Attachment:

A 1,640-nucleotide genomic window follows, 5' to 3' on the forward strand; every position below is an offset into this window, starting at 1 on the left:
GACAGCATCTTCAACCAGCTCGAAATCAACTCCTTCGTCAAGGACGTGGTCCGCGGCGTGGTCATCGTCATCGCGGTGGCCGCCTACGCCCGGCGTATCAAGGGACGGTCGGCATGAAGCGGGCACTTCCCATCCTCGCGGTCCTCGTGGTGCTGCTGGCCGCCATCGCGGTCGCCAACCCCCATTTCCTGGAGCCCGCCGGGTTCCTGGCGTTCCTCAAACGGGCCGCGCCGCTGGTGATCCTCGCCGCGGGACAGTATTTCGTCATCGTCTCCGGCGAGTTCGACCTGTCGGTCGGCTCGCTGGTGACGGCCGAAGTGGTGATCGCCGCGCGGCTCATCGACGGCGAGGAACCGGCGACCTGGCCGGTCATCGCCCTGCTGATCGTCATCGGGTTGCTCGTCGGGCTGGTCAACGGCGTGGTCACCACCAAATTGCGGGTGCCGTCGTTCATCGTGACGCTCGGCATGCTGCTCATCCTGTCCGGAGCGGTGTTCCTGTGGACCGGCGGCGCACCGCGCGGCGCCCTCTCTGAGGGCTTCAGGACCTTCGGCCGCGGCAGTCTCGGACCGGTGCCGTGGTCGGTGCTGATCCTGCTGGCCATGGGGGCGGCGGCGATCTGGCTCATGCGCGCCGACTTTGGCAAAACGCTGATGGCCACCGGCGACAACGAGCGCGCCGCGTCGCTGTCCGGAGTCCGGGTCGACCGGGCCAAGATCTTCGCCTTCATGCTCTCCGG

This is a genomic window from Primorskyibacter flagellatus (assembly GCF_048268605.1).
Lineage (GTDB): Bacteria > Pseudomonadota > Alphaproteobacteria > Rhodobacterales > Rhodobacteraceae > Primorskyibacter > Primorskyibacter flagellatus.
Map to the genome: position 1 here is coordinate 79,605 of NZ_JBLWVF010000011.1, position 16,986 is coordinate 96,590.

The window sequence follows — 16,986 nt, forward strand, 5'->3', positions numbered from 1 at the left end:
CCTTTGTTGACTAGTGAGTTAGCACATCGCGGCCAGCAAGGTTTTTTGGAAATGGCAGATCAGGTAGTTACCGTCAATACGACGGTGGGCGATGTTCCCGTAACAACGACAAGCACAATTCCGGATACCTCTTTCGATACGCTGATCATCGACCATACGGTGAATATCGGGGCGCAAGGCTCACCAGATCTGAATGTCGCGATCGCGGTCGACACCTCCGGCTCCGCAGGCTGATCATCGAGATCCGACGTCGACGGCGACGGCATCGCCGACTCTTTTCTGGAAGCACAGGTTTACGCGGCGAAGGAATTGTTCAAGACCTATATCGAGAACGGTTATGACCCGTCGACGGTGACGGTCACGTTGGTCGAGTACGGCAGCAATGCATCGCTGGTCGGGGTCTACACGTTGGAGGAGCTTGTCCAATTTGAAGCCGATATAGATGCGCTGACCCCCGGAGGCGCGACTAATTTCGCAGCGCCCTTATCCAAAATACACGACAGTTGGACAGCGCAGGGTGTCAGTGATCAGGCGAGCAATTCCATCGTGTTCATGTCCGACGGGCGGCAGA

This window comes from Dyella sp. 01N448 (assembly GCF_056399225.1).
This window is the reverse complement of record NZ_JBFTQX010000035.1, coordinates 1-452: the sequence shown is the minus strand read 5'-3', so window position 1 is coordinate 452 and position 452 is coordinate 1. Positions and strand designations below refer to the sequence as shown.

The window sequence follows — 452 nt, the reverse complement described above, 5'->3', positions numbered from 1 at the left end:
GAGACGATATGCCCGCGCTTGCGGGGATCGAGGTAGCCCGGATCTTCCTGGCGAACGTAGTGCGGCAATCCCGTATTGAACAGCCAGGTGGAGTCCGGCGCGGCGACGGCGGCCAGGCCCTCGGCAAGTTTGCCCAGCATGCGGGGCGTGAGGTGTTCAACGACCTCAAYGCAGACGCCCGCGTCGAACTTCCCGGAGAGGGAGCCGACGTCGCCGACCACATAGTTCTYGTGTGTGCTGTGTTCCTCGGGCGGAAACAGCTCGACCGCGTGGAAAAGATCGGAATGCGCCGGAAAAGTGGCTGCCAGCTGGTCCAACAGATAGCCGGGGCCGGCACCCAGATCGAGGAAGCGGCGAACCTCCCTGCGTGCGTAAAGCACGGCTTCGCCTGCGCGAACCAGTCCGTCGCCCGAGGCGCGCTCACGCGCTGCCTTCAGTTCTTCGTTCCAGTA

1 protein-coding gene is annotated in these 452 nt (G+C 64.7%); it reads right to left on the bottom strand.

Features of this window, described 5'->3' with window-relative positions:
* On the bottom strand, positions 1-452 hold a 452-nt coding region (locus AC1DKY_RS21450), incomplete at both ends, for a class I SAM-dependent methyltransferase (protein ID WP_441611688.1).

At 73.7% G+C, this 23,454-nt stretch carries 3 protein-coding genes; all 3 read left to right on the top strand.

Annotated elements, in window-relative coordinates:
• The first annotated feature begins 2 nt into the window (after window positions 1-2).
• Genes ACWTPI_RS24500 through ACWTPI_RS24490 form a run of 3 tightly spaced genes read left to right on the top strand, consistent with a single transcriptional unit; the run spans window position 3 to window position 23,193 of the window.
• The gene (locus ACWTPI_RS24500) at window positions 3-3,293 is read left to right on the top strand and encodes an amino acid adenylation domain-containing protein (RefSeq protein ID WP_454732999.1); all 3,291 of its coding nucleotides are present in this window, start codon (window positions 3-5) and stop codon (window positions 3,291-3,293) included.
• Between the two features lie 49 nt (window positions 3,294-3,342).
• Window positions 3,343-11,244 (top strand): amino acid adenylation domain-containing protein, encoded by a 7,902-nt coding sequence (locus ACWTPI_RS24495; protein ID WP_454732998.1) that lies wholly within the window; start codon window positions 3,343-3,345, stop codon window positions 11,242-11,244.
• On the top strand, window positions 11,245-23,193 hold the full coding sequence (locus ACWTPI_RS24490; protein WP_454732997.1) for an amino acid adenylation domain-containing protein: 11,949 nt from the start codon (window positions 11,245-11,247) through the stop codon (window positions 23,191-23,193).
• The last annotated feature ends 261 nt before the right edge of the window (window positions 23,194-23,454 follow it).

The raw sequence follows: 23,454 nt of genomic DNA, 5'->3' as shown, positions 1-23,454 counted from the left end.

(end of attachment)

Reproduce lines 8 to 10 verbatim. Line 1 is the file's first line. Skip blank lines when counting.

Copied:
This window comes from Dyella sp. 01N448 (assembly GCF_056399225.1).
This window is the reverse complement of record NZ_JBFTQX010000035.1, coordinates 1-452: the sequence shown is the minus strand read 5'-3', so window position 1 is coordinate 452 and position 452 is coordinate 1. Positions and strand designations below refer to the sequence as shown.

The window sequence follows — 452 nt, the reverse complement described above, 5'->3', positions numbered from 1 at the left end: